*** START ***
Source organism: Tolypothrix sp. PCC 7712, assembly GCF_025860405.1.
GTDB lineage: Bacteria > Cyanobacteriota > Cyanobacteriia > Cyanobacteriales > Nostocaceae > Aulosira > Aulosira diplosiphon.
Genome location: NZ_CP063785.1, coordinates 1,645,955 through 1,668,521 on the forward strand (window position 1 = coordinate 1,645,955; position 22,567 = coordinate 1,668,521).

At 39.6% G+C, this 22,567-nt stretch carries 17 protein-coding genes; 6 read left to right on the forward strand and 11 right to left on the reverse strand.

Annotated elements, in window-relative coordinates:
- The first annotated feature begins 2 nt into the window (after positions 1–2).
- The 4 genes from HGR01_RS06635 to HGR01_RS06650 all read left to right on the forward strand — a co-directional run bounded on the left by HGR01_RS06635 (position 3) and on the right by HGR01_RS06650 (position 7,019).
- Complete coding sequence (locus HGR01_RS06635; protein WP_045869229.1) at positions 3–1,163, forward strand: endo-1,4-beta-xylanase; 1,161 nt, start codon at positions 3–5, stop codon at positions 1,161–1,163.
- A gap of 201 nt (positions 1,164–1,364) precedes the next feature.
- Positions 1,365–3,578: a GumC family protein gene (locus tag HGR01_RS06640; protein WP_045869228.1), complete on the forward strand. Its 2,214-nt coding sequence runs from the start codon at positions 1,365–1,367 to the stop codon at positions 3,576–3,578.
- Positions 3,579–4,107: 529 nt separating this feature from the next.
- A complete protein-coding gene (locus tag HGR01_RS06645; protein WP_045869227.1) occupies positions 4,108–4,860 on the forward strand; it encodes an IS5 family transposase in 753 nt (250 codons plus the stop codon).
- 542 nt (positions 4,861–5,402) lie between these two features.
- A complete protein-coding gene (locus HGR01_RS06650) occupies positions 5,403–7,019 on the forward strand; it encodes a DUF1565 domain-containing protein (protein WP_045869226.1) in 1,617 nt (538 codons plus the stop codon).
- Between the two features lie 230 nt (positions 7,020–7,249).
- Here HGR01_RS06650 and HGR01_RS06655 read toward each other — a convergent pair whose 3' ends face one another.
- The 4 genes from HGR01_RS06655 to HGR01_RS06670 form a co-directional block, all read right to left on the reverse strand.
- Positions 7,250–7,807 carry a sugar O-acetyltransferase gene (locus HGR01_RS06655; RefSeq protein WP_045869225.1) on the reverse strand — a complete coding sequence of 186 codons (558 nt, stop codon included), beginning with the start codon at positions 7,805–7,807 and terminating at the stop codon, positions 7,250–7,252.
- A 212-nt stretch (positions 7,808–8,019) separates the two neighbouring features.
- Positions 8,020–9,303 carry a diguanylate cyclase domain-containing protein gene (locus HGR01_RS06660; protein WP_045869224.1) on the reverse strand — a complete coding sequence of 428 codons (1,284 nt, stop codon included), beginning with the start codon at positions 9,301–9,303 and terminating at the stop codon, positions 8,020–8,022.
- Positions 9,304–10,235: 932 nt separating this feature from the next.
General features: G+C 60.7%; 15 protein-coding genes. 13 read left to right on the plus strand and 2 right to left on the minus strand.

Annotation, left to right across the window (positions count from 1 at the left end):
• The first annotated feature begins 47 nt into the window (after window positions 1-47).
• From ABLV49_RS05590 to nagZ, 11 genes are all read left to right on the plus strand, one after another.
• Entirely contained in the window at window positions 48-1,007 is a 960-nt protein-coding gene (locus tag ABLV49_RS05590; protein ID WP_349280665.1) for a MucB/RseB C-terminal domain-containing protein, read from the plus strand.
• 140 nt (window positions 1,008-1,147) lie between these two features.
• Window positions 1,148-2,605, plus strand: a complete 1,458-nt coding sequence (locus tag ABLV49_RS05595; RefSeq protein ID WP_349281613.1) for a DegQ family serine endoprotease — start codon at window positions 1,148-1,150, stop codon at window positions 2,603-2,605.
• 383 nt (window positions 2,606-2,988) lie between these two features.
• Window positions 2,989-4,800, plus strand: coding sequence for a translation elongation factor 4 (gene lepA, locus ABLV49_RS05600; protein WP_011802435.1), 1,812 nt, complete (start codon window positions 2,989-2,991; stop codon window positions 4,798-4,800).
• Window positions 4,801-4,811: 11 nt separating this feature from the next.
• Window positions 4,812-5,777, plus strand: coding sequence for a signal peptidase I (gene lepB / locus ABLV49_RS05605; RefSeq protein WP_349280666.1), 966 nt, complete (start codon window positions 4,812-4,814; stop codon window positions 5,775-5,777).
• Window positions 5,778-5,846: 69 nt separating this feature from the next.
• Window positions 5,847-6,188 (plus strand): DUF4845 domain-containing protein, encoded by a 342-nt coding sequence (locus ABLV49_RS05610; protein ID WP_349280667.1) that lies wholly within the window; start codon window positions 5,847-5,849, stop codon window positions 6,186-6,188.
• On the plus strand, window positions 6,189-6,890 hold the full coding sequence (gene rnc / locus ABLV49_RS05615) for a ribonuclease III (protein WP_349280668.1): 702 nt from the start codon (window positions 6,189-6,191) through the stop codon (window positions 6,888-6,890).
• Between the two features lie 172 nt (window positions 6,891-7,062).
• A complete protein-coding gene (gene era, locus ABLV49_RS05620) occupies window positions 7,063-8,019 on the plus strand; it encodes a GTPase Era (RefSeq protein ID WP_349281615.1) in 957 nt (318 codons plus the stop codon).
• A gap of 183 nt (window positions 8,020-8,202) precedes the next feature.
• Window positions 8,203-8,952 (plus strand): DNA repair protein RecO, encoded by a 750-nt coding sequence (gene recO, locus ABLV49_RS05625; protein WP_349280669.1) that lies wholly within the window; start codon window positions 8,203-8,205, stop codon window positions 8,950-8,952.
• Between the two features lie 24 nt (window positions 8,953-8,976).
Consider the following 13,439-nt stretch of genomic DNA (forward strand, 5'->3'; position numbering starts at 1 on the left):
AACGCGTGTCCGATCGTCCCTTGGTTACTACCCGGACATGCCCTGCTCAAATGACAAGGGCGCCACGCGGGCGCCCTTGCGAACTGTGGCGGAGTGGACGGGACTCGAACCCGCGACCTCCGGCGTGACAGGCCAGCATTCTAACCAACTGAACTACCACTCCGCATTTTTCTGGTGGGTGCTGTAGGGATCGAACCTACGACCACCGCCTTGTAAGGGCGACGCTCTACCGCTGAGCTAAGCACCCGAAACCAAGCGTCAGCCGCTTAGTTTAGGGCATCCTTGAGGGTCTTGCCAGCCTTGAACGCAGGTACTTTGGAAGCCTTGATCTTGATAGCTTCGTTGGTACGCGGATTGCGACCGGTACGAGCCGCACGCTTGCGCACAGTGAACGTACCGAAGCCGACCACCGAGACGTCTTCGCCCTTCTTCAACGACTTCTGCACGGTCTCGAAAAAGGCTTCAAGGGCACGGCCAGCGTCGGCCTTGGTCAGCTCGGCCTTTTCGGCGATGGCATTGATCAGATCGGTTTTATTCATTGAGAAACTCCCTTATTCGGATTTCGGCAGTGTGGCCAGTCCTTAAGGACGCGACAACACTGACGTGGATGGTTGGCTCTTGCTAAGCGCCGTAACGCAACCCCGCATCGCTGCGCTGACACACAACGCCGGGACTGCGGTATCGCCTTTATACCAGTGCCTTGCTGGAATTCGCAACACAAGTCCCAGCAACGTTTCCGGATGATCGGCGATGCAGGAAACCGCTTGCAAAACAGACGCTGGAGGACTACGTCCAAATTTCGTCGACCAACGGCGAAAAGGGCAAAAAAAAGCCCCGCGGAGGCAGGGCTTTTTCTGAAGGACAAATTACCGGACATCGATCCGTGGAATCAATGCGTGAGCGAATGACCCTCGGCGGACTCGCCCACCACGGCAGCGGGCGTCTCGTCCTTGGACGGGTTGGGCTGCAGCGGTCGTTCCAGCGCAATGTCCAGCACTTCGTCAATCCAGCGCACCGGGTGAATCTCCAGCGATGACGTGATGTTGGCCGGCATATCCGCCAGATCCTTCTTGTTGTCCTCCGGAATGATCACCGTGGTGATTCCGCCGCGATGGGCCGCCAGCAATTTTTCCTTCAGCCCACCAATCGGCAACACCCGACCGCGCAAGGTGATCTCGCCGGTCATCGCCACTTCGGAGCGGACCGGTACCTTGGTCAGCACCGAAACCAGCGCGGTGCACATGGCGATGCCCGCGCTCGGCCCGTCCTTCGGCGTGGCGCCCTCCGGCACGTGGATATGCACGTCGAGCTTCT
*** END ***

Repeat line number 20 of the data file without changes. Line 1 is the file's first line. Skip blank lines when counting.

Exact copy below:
- Positions 8,020–9,303 carry a diguanylate cyclase domain-containing protein gene (locus HGR01_RS06660; protein WP_045869224.1) on the reverse strand — a complete coding sequence of 428 codons (1,284 nt, stop codon included), beginning with the start codon at positions 9,301–9,303 and terminating at the stop codon, positions 8,020–8,022.